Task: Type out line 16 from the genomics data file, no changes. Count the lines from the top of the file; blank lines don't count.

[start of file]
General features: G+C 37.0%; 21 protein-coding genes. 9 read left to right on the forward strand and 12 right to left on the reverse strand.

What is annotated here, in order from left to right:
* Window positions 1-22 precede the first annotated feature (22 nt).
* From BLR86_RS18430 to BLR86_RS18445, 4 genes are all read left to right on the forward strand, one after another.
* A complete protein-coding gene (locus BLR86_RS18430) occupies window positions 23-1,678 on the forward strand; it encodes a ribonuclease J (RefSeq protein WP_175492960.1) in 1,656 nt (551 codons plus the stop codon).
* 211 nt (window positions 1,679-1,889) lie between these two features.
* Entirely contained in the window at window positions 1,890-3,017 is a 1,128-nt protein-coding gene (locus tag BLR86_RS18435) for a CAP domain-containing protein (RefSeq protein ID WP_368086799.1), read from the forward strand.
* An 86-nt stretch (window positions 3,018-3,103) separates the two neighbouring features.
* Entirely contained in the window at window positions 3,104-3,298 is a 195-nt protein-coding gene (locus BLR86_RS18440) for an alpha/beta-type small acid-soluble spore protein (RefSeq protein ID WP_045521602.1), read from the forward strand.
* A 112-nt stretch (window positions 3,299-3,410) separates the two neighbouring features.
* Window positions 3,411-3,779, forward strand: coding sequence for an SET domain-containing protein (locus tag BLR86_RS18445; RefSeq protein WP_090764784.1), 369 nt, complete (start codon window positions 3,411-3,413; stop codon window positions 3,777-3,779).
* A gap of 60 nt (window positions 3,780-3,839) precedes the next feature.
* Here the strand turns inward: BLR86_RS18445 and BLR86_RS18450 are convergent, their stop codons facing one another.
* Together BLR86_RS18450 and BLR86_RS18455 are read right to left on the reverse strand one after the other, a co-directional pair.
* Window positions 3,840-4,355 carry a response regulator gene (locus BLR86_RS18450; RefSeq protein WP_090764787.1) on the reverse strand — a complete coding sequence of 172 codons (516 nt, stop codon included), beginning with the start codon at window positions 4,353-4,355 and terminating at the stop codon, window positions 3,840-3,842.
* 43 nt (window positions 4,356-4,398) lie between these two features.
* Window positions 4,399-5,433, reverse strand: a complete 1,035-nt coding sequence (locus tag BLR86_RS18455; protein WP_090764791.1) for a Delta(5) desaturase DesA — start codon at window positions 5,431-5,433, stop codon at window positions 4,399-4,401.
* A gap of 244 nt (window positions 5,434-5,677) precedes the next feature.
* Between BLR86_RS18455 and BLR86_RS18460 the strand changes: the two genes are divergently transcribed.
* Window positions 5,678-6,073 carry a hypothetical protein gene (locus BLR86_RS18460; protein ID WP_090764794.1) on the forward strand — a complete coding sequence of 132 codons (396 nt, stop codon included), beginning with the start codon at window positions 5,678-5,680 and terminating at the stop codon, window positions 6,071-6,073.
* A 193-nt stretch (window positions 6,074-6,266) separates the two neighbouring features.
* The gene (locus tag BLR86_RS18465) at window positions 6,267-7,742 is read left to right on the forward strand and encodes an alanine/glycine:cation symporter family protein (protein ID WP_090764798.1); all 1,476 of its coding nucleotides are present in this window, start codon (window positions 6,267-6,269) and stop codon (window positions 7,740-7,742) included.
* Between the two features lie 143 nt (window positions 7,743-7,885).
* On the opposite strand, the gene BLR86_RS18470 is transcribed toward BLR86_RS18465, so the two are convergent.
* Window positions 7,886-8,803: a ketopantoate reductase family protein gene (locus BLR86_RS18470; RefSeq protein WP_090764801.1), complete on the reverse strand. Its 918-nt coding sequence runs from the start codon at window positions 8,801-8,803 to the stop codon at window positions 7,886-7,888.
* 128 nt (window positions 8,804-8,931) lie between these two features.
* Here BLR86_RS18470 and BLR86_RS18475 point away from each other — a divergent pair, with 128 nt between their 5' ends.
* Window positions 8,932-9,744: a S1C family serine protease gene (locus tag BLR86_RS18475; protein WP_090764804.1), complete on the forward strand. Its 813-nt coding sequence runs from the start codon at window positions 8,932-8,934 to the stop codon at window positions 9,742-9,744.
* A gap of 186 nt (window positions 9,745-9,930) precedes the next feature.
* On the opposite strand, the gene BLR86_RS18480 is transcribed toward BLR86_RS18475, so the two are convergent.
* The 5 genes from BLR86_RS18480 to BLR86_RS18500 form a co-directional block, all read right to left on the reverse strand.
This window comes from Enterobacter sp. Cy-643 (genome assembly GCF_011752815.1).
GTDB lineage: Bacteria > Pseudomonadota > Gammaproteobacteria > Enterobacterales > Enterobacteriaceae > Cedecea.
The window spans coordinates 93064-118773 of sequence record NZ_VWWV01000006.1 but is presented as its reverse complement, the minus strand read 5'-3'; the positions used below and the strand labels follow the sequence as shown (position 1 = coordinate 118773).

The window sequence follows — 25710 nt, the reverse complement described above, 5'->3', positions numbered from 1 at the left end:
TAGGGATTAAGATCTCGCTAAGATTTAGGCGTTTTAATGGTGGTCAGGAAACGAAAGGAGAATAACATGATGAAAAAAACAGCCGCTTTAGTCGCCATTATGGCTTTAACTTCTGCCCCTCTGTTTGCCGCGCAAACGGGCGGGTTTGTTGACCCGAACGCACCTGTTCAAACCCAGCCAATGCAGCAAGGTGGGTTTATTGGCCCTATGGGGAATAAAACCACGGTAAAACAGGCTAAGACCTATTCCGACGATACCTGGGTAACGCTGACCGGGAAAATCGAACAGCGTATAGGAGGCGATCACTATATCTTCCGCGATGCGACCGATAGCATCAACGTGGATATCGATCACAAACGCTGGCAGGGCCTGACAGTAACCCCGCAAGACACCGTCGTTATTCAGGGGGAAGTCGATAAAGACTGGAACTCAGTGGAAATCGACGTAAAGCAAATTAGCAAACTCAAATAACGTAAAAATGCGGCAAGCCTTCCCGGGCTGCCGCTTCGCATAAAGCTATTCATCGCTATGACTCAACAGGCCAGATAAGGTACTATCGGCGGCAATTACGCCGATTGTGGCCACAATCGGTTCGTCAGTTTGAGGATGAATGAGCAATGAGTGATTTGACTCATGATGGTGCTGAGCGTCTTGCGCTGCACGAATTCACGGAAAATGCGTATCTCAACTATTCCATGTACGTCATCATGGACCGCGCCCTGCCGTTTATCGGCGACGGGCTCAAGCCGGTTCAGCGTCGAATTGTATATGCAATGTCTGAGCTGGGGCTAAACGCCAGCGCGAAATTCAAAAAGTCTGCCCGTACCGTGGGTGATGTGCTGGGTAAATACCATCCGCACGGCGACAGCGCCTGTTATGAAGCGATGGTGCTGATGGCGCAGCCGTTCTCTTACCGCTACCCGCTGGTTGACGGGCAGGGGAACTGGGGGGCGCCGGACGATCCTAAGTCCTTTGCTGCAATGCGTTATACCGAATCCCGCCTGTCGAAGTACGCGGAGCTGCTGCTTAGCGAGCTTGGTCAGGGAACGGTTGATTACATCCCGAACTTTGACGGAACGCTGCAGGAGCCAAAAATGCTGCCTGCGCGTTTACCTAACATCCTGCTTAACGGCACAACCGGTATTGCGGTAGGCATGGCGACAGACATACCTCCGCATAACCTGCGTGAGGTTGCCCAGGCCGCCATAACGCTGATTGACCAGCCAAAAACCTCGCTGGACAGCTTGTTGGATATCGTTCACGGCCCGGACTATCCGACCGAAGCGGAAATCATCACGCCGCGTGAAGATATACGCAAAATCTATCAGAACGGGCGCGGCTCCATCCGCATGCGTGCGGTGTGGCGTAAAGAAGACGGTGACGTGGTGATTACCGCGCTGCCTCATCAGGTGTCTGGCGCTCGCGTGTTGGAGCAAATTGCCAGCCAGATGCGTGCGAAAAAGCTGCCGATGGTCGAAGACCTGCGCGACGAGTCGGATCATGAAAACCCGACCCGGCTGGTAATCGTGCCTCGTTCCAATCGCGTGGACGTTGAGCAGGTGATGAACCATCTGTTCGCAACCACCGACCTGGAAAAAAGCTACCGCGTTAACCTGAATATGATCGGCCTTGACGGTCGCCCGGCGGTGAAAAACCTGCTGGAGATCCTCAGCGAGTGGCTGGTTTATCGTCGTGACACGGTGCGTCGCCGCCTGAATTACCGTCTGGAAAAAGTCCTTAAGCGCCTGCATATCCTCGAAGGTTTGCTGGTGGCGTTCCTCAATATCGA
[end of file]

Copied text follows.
* 43 nt (window positions 4,356-4,398) lie between these two features.